With all this editing done on the overall image, the snow had also turned a blue hue, which we all know is not the norm. I wanted to keep the snow white to make things look more natural. Using the same app, I applied another curves adjustment. This time, I selected the blue channel and reduced the brightness of it by pulling the curve down in the highlight areas (the snow). Since I didn’t want this adjustment to affect the overall image, I used the mask tool to select only the snow in the image.

Lowered the blue and increased brightness only in the snow, using a masked curve tool in Filterstorm Neue.

Lowered the blue and increased brightness only in the snow, using a masked curve tool in Filterstorm Neue.

This made the overall photo more natural looking, which was my goal. I was happy with this image, but wanted just a little more pop in colour.

I therefore brought it into VSCOcam where 99 percent of my photos undergo a finishing touch. In this case, I applied the KK2 filter (+12) which boosted the colours overall-in particular the right side of the water-making it a standout image, and one of my favourite iPhone sunrise images this season.

Final image after applying KK2 filter in VSCOcam.

Final image after applying KK2 filter in VSCOcam.

That’s it! That’s all there is to this iPhoneography editing.

Have you ever used Filterstorm Neue before? Let me know how you use the app if you do. Would you like me to do a Filterstorm Neue app review? Let me know below as well!


Apps Used:

Filterstorm Neue

Filterstorm Neue

VSCOcam

VSCOcam


 

How I Edited Benched Sunrise

Today’s iPhone Post-Processing technique comes from a sunrise that I took one cool morning. This was taken on my way back to my car. I look backed as I was walking and noticed this great view, so I took a quick snap at it, with all the elements I wanted within the frame: the CN Tower, bench, foreground snow, and sunrise.

The original image as taken from my iPhone 6 Plus (resized in Photoshop) is below.

The original photo as taken from my iPhone 6 Plus (resized in Photoshop).

The original photo as taken from my iPhone 6 Plus (resized in Photoshop).

You can see how everywhere but around the sun area is quite dark. Further, the snow is a nasty blue colour, which we all know shouldn’t be that colour. I shot this with my iPhone in an app that had no white balance presets, so I wasn’t able to change it to shade, where it may have eased the blue cast in the snow a little bit. The colours near the horizon are also very muddy and not punchy at all, which makes for an even duller image. This was in need of a two-step editing process!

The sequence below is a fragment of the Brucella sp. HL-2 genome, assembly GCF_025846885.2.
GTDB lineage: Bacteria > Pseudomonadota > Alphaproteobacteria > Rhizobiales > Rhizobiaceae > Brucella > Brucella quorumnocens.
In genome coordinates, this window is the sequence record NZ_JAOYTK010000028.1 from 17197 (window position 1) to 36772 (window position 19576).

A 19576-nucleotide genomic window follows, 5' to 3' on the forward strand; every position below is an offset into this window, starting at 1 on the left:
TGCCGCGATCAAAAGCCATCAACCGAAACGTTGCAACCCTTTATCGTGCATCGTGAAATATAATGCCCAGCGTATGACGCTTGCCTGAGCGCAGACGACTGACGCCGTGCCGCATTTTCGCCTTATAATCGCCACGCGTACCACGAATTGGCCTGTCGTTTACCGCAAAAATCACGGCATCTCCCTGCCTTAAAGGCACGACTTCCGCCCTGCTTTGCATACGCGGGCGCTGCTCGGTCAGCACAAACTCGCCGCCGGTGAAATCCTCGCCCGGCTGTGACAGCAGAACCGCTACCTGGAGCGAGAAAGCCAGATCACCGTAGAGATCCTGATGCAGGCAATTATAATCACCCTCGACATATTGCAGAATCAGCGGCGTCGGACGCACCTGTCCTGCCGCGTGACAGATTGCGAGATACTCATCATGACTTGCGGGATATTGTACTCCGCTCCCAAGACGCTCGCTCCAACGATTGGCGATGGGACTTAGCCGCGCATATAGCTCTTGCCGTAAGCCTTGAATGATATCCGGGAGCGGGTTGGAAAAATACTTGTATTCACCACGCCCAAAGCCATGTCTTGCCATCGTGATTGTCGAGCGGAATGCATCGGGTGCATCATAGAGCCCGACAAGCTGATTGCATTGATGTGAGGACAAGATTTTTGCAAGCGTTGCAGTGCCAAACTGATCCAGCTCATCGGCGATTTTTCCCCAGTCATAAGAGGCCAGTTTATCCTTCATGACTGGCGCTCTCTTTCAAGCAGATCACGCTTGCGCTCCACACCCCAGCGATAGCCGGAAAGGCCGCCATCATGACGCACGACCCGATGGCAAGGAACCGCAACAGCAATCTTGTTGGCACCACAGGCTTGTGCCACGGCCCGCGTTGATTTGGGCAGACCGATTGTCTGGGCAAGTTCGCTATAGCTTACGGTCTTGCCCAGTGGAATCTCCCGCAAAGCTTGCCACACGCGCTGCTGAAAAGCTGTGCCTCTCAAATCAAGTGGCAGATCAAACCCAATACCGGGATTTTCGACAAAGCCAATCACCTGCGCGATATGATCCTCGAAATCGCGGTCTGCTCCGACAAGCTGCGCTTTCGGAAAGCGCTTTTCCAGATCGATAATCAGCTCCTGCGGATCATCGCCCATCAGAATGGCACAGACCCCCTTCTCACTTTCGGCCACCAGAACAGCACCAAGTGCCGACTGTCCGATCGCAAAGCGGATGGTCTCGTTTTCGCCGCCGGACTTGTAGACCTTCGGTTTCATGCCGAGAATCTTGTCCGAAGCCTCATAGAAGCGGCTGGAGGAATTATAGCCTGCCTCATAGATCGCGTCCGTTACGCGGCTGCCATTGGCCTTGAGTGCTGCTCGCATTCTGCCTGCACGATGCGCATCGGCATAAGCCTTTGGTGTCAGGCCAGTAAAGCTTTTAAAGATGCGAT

The photo is edited in Instaflash Pro for the top half of the photo only.

The photo is edited in Instaflash Pro for the top half of the photo only.

I had no choice but to edit this in post, with some of my go-to apps for editing. I brought this photo into Instaflash Pro (seen above) where I first edited the photo to edit the sky and clouds to my preference. The colours were fantastic that morning so I didn’t want to dull the blue, orange, and yellow hues, but at the same time, there’s not a whole lot I could do with the large cloud in the middle of the picture, that adds a lot of grey area. To lessen this grey dominance of the clouds a little, I changed the white balance to add more warmth; this added a little more yellow to the grey clouds, lessening its menacing look. Once I was happy with the results, I saved this image back to my Camera Roll.

After the top half of the image has been edited.

Step 1: After the top half of the image has been edited to my liking.

I then went back to Instaflash Pro where I re-edited this same image so that the snow in the foreground was more to my liking.

The photo is edited for the bottom half of the photo only.

Step 2: The photo is edited for the bottom half only.

To eliminate the blue cast, there’s really only one thing I could do without going too overboard with my editing. I desaturated the overall image so that the blue turned to white, which is what we all know snow should be. You can see how the sky in this photo has also lost much of its brilliance. I saved this version back to the Camera Roll as well.